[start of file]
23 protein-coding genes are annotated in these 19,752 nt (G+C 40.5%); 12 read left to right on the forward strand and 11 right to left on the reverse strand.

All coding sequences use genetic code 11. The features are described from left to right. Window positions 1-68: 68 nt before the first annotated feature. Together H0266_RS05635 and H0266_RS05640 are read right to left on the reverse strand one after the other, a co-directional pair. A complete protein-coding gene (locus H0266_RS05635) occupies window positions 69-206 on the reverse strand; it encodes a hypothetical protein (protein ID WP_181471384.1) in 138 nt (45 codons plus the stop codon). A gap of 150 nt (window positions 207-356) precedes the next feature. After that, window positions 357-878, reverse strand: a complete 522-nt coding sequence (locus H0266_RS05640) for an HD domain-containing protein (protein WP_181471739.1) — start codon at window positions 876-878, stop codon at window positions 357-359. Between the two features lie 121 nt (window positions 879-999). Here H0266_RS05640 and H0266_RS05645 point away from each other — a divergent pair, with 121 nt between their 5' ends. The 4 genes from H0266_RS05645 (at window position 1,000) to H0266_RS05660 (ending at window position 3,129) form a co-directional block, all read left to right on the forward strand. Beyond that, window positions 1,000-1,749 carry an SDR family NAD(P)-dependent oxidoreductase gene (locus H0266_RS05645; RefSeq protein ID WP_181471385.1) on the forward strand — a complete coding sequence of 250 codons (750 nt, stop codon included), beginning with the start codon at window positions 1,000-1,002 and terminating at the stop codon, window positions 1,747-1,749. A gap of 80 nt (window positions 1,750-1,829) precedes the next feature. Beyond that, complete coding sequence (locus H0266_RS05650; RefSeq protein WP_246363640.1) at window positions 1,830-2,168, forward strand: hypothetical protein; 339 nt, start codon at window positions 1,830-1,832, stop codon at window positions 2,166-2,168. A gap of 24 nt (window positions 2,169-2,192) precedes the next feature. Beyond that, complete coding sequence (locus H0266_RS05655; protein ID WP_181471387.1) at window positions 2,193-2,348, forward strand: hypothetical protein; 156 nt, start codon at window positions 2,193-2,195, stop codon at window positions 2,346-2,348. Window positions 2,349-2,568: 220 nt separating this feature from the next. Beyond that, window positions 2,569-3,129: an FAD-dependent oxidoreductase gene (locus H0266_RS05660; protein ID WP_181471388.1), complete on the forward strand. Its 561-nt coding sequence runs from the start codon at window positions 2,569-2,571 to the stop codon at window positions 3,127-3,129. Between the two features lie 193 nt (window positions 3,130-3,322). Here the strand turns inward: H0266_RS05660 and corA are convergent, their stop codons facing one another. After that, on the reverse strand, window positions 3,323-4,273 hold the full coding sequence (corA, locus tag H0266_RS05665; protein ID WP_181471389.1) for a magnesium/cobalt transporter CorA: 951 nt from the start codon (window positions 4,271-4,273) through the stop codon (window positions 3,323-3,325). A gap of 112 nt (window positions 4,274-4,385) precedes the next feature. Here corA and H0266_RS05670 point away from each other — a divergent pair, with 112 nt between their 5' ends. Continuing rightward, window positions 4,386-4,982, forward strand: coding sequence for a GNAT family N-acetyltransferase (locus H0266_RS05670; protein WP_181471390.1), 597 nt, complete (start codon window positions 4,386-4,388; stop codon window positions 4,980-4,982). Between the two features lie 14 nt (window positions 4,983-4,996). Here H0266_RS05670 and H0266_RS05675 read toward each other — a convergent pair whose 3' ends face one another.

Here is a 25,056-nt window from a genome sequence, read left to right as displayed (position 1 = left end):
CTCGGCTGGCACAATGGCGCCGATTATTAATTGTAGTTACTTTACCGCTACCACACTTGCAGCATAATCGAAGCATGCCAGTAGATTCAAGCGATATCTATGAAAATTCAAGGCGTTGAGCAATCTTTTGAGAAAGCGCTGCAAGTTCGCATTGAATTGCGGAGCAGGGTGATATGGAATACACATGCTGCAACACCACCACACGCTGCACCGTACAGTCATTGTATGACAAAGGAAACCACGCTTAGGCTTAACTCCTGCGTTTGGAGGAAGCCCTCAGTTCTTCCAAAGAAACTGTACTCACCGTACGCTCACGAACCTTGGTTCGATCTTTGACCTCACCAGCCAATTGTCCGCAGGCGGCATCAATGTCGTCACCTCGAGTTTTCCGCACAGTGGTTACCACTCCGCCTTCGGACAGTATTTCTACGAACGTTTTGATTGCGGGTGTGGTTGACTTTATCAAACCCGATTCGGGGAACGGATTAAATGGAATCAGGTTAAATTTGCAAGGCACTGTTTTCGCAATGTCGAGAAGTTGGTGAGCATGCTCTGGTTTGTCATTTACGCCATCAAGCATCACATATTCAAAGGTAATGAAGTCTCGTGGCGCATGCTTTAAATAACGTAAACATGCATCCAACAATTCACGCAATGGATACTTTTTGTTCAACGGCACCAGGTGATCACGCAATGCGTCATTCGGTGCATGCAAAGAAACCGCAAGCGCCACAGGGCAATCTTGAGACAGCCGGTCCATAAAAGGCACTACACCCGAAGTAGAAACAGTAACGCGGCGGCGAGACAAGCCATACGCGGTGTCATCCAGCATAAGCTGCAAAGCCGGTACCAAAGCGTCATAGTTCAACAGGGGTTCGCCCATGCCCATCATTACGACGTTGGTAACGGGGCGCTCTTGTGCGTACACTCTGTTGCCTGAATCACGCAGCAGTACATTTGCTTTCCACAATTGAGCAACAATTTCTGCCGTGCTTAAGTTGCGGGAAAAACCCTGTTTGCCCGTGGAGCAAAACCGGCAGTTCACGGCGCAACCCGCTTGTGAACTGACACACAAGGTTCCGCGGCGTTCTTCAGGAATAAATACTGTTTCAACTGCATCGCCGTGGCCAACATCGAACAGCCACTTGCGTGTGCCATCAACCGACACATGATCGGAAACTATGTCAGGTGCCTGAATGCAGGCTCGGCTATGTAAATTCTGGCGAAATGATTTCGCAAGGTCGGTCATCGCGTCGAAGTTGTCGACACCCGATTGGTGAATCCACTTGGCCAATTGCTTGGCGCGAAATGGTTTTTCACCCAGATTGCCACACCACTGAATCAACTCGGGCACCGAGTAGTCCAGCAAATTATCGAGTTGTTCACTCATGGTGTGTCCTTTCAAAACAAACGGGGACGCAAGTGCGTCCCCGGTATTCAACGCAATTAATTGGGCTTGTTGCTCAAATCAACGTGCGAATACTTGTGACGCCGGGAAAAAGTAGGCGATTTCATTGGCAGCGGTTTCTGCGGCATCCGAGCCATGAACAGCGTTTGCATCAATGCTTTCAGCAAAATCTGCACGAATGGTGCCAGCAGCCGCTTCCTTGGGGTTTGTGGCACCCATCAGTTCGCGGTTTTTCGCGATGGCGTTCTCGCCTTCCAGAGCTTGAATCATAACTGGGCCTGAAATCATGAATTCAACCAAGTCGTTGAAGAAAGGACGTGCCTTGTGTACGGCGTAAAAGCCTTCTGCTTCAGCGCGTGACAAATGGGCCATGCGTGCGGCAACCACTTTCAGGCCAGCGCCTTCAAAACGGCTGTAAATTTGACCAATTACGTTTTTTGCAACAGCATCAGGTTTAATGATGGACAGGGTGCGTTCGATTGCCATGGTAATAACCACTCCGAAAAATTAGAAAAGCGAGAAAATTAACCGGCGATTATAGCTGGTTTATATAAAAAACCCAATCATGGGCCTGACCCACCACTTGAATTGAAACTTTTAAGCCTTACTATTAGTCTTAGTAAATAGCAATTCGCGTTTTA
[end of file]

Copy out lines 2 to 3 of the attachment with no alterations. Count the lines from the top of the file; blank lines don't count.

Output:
All coding sequences use genetic code 11. The features are described from left to right. Window positions 1-68: 68 nt before the first annotated feature. Together H0266_RS05635 and H0266_RS05640 are read right to left on the reverse strand one after the other, a co-directional pair. A complete protein-coding gene (locus H0266_RS05635) occupies window positions 69-206 on the reverse strand; it encodes a hypothetical protein (protein ID WP_181471384.1) in 138 nt (45 codons plus the stop codon). A gap of 150 nt (window positions 207-356) precedes the next feature. After that, window positions 357-878, reverse strand: a complete 522-nt coding sequence (locus H0266_RS05640) for an HD domain-containing protein (protein WP_181471739.1) — start codon at window positions 876-878, stop codon at window positions 357-359. Between the two features lie 121 nt (window positions 879-999). Here H0266_RS05640 and H0266_RS05645 point away from each other — a divergent pair, with 121 nt between their 5' ends. The 4 genes from H0266_RS05645 (at window position 1,000) to H0266_RS05660 (ending at window position 3,129) form a co-directional block, all read left to right on the forward strand. Beyond that, window positions 1,000-1,749 carry an SDR family NAD(P)-dependent oxidoreductase gene (locus H0266_RS05645; RefSeq protein ID WP_181471385.1) on the forward strand — a complete coding sequence of 250 codons (750 nt, stop codon included), beginning with the start codon at window positions 1,000-1,002 and terminating at the stop codon, window positions 1,747-1,749. A gap of 80 nt (window positions 1,750-1,829) precedes the next feature. Beyond that, complete coding sequence (locus H0266_RS05650; RefSeq protein WP_246363640.1) at window positions 1,830-2,168, forward strand: hypothetical protein; 339 nt, start codon at window positions 1,830-1,832, stop codon at window positions 2,166-2,168. A gap of 24 nt (window positions 2,169-2,192) precedes the next feature. Beyond that, complete coding sequence (locus H0266_RS05655; protein ID WP_181471387.1) at window positions 2,193-2,348, forward strand: hypothetical protein; 156 nt, start codon at window positions 2,193-2,195, stop codon at window positions 2,346-2,348. Window positions 2,349-2,568: 220 nt separating this feature from the next. Beyond that, window positions 2,569-3,129: an FAD-dependent oxidoreductase gene (locus H0266_RS05660; protein ID WP_181471388.1), complete on the forward strand. Its 561-nt coding sequence runs from the start codon at window positions 2,569-2,571 to the stop codon at window positions 3,127-3,129. Between the two features lie 193 nt (window positions 3,130-3,322). Here the strand turns inward: H0266_RS05660 and corA are convergent, their stop codons facing one another. After that, on the reverse strand, window positions 3,323-4,273 hold the full coding sequence (corA, locus tag H0266_RS05665; protein ID WP_181471389.1) for a magnesium/cobalt transporter CorA: 951 nt from the start codon (window positions 4,271-4,273) through the stop codon (window positions 3,323-3,325). A gap of 112 nt (window positions 4,274-4,385) precedes the next feature. Here corA and H0266_RS05670 point away from each other — a divergent pair, with 112 nt between their 5' ends. Continuing rightward, window positions 4,386-4,982, forward strand: coding sequence for a GNAT family N-acetyltransferase (locus H0266_RS05670; protein WP_181471390.1), 597 nt, complete (start codon window positions 4,386-4,388; stop codon window positions 4,980-4,982). Between the two features lie 14 nt (window positions 4,983-4,996). Here H0266_RS05670 and H0266_RS05675 read toward each other — a convergent pair whose 3' ends face one another.

Here is a 25,056-nt window from a genome sequence, read left to right as displayed (position 1 = left end):